And This Is If We Largely Fail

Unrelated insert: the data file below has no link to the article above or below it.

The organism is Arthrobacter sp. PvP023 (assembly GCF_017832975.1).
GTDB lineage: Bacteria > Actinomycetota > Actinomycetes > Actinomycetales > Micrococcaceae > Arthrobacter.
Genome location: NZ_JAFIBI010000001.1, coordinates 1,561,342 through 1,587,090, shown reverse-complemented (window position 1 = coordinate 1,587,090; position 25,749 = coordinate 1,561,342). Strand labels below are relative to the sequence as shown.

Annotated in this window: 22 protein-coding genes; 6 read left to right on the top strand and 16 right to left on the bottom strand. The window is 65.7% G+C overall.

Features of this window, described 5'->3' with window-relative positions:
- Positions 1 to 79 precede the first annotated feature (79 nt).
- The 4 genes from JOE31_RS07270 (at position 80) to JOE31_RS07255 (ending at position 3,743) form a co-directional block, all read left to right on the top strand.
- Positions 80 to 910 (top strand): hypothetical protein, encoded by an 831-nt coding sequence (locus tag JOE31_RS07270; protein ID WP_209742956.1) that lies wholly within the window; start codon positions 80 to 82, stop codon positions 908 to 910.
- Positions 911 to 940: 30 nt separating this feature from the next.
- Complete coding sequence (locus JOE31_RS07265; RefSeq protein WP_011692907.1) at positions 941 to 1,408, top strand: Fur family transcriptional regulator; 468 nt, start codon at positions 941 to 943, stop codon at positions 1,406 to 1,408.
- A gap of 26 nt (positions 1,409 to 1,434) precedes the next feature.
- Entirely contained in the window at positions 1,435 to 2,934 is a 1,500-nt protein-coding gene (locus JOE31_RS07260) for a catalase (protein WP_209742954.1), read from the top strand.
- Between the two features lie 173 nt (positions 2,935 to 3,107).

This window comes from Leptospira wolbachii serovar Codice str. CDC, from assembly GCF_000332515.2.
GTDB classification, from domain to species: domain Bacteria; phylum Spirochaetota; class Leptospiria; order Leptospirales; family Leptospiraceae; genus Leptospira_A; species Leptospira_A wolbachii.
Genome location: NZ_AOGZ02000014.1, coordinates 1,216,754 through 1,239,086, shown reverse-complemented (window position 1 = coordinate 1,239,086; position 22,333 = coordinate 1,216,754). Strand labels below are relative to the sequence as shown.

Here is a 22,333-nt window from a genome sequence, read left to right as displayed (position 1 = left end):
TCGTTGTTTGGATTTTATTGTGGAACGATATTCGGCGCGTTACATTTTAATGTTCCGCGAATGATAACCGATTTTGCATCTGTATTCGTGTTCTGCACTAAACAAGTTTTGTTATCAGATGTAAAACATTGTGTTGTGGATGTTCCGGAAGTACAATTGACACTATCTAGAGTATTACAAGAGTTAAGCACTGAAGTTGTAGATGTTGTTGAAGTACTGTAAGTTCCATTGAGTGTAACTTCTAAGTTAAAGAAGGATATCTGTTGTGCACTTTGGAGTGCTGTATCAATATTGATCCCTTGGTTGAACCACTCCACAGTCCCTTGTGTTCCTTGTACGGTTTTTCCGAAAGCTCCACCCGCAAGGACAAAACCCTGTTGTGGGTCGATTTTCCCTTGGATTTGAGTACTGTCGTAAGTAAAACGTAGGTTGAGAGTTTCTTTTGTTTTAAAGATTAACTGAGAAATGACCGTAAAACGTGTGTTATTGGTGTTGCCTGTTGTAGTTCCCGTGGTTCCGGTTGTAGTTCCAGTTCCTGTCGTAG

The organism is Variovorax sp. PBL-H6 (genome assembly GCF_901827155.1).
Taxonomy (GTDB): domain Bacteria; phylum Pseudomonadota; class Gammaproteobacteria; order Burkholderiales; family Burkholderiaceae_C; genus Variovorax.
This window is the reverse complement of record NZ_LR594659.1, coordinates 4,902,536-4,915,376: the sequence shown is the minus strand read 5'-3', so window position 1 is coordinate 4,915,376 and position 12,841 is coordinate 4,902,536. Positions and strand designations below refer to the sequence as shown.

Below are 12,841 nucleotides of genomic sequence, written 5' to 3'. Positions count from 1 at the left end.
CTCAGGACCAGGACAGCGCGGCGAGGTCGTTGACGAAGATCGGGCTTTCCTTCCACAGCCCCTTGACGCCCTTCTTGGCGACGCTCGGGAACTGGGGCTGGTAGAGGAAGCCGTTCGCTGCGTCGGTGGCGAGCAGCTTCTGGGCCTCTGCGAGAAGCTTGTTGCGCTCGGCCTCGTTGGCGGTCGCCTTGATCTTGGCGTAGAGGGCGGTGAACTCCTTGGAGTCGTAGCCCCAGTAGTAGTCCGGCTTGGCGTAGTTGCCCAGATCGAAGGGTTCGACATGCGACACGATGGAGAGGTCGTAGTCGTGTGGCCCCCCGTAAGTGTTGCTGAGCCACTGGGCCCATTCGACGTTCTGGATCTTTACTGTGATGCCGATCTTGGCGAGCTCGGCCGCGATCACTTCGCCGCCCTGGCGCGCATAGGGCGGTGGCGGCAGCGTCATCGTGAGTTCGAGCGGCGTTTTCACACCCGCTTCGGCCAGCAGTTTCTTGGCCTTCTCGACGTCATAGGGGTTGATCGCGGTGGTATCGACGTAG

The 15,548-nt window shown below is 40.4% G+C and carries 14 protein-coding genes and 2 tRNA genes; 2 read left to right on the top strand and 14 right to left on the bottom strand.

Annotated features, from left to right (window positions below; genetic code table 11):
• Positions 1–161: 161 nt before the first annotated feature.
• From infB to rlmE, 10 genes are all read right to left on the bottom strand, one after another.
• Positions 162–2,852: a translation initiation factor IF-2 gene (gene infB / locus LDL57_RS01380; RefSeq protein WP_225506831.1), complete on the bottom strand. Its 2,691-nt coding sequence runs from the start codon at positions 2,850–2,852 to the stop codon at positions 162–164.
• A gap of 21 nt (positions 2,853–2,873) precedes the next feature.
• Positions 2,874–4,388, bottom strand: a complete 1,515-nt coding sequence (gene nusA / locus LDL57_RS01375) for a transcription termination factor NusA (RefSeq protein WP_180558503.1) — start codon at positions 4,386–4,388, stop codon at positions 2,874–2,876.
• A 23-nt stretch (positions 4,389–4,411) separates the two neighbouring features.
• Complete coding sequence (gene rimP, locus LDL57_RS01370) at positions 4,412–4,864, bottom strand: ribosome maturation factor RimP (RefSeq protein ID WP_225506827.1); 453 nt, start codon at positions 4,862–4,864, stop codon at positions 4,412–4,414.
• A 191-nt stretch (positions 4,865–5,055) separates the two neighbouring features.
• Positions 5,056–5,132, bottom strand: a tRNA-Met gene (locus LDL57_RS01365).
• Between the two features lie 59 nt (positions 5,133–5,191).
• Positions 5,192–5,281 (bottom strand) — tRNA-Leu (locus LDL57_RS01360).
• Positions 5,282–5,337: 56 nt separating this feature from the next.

Watch the actuaries - or indeed anyone with a great deal of money on the line - if you'd like a higher class of prognostication on the future of life expectancy. From IFAonline: "As many as 50% of 30 year-olds could live to age 100, according to Paternoster, the insurance company that takes on responsibility for defined benefit (DB) scheme risks. Paternoster based its findings on DB scheme members' data and its study follows research from The Office of National Statistics, which shows a 90-fold increase in the number of people living to age 100." Given that this is based upon present trends, this extrapolation is also based on the assumption that we fail. By which I mean that the biotechnology revolution withers on the vine, producing no great leaps forward, that the prospects for regenerative medicine turn out to be false, that we never get SENS underway, that the cancer research community falters. In short, that trillions invested in research and development infrastructure, presently moving at a very fast rate in a hundred different directions, fails to deliver in any meaningful way. I find that outcome to be highly implausible.



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